- The Washington Times - Tuesday, December 5, 2006

ISSY-LES-MOULINEAUX, France — President Jacques Chirac a year ago proclaimed his ambition for an all-news channel to broadcast France’s vision and values across the globe 24 hours a day.

Media executives and reporters have spent a hectic year filling out the details — namely, what exactly is the “French vision?”

Viewers will find out today, when France 24 goes on the air, first via Internet streaming and one day later by satellite. It has a tough challenge ahead. To prove it is more than just the government’s pet project, the state-funded France 24 must carve out a viewership in a crowded market that includes CNN International, BBC World and Al Jazeera’s new English-language channel.

France 24 will broadcast one channel in French and another mostly in English — a sign of new pragmatism in a country known for protecting and promoting its language.

In the “global battle of footage,” as Mr. Chirac has called it, message trumps language. An Arabic-language France 24 channel is expected in 2007, and the network expects to offer Spanish as well.

“There is the recognition that, if we want to spread French values through the world, we can’t do it just in French,” said Alain de Pouzilhac, France 24’s chief executive officer.

About $110.5 million in funding will come from the French government in 2007, the first full year of operation. France 24 hopes an additional $3.9 million will come from ads. The channel has 140 journalists from 27 countries, and it plans to hire about 30 more.

The idea for the channel, discussed for more than a decade, gained resonance during the run-up to the Iraq invasion, when Mr. Chirac tried to slow the U.S. drive to war — and some media in the United States and Britain mocked his efforts.

In the case of Iraq, it’s easy to understand what the French vision would mean — more distance from the U.S. military line. France has close ties to the Arab world, and many French viewers see U.S. news as not critical enough of Israel.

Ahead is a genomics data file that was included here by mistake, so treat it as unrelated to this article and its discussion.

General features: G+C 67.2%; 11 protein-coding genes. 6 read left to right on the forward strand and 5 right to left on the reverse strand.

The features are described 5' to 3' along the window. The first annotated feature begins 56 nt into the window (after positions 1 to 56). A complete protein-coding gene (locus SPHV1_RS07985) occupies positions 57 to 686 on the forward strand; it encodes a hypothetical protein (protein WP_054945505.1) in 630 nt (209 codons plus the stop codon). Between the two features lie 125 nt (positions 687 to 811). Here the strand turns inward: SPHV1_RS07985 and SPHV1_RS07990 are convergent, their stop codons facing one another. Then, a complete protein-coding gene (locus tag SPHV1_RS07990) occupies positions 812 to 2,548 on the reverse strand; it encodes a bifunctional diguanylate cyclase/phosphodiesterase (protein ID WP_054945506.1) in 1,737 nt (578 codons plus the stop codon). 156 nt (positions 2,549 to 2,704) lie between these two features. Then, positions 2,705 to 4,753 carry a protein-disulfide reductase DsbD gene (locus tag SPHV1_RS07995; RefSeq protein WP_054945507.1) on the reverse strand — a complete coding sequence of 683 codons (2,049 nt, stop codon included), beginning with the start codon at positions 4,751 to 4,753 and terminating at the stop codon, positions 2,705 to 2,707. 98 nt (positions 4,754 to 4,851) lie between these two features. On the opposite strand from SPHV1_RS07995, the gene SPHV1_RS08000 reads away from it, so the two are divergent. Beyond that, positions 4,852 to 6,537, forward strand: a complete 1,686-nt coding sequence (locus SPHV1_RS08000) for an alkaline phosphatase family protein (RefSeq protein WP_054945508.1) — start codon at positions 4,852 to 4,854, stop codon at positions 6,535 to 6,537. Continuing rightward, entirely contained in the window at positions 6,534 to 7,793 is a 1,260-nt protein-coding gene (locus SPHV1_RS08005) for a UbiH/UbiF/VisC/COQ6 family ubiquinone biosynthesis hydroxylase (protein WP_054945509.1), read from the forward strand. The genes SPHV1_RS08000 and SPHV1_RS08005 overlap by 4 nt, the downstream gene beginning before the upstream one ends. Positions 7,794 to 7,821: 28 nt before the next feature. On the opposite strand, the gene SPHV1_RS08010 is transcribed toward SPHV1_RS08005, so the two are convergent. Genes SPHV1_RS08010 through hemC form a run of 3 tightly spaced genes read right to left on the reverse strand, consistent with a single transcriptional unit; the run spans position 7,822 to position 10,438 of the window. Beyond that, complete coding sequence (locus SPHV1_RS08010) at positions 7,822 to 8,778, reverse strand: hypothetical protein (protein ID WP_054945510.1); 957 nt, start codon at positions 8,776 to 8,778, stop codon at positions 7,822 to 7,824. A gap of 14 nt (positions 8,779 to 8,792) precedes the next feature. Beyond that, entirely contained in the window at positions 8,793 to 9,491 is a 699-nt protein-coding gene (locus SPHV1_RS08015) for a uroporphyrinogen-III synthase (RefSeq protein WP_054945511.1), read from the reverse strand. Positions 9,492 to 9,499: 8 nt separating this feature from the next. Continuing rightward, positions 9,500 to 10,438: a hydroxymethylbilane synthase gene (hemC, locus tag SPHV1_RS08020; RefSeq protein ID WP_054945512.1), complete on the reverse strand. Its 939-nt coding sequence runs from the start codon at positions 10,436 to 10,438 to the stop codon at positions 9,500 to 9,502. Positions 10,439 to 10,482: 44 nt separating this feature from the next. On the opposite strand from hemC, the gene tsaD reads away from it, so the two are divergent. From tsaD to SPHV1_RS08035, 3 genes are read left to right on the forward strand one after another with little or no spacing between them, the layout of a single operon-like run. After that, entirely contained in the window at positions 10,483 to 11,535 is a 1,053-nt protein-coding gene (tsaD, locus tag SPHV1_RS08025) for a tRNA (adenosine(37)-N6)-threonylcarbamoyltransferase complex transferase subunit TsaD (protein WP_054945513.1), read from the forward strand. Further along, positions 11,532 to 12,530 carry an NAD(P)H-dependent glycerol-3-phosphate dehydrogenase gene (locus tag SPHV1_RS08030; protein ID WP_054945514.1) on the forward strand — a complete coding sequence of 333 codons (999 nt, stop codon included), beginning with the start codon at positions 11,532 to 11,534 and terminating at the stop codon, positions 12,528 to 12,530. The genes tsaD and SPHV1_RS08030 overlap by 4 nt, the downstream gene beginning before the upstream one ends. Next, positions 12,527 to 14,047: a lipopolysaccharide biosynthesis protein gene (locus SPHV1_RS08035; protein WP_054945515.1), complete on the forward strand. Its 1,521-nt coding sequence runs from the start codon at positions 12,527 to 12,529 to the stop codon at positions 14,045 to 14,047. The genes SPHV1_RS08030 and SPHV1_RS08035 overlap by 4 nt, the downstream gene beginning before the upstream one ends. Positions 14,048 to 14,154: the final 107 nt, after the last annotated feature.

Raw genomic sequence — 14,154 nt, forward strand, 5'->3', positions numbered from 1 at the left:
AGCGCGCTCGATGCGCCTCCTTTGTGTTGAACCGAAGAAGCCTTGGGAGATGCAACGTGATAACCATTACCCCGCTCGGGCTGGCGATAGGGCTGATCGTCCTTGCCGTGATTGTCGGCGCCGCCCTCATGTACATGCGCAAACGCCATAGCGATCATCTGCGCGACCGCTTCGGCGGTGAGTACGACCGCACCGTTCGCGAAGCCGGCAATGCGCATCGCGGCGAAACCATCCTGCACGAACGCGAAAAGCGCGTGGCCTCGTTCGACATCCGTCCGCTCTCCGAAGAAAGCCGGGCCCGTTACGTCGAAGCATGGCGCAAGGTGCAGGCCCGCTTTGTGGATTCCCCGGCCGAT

Mr. de Pouzilhac describes the “French vision” as a diversity of viewpoints, more debate, and an emphasis on culture and “l’art de vivre,” the art of living.

“This is a country where everything merits a debate,” he said. “And it’s a country that understands how much culture makes societies advance.”

Journalists say they feel no pressure to present a government point of view.

“We’re not going to bring out the French angle in every story,” said Mark Owen, a British anchorman and talk-show host. “That would be laborious and silly.”

In a recent practice newscast, the English-speaking anchor recorded on one side of the newsroom, the French-speaking anchor on the other. The headlines and stories were almost identical in both languages, and the lead piece was about an EU ministerial meeting.

At the outset, France 24 will broadcast in Europe, the Middle East and Africa. Its only U.S. destinations are Washington and New York, though it expects to spread throughout the Americas and Asia. The Web is a focus, and the goal is to have more video content than other news sites.

Starting at 1:30 p.m. EST tomorrow, Washington-area Comcast cable subscribers can tune in to France 24 via MHz Networks on channel 186, according to a spokeswoman for MHz.

The channel is a joint venture by private TF1 and public France Televisions — an unusual partnership, as the two are fierce competitors. Images will come from France Televisions and TF1 reporters, from stringers, and from agencies such as Associated Press Television News.

Though it is publicly funded, the channel is privately held by TF1 and France Televisions and is for-profit, though it is not expected to make money in the short term.

Some analysts raise doubts about the pairing of TF1 and France Televisions, about delays in getting the project off the ground, and about whether global viewers need another channel, especially one promoted by a government.

“The market is largely saturated, and France is coming into it very late,” French media analyst Jean-Louis Missika said. “I asked myself, is it really reasonable to do a classic TV channel in the age of the Internet?”

France 24’s argument is that demand is growing, as viewers are increasingly skeptical and want more and different viewpoints. Objectivity, Mr. de Pouzilhac says, “does not exist,” and viewers know it.

“We are all tied to our nationalities and our cultures,” he said. “What does exist is honesty, people who honestly and transparently tell the facts of the news as they see it. We can only see through our own eyes.”

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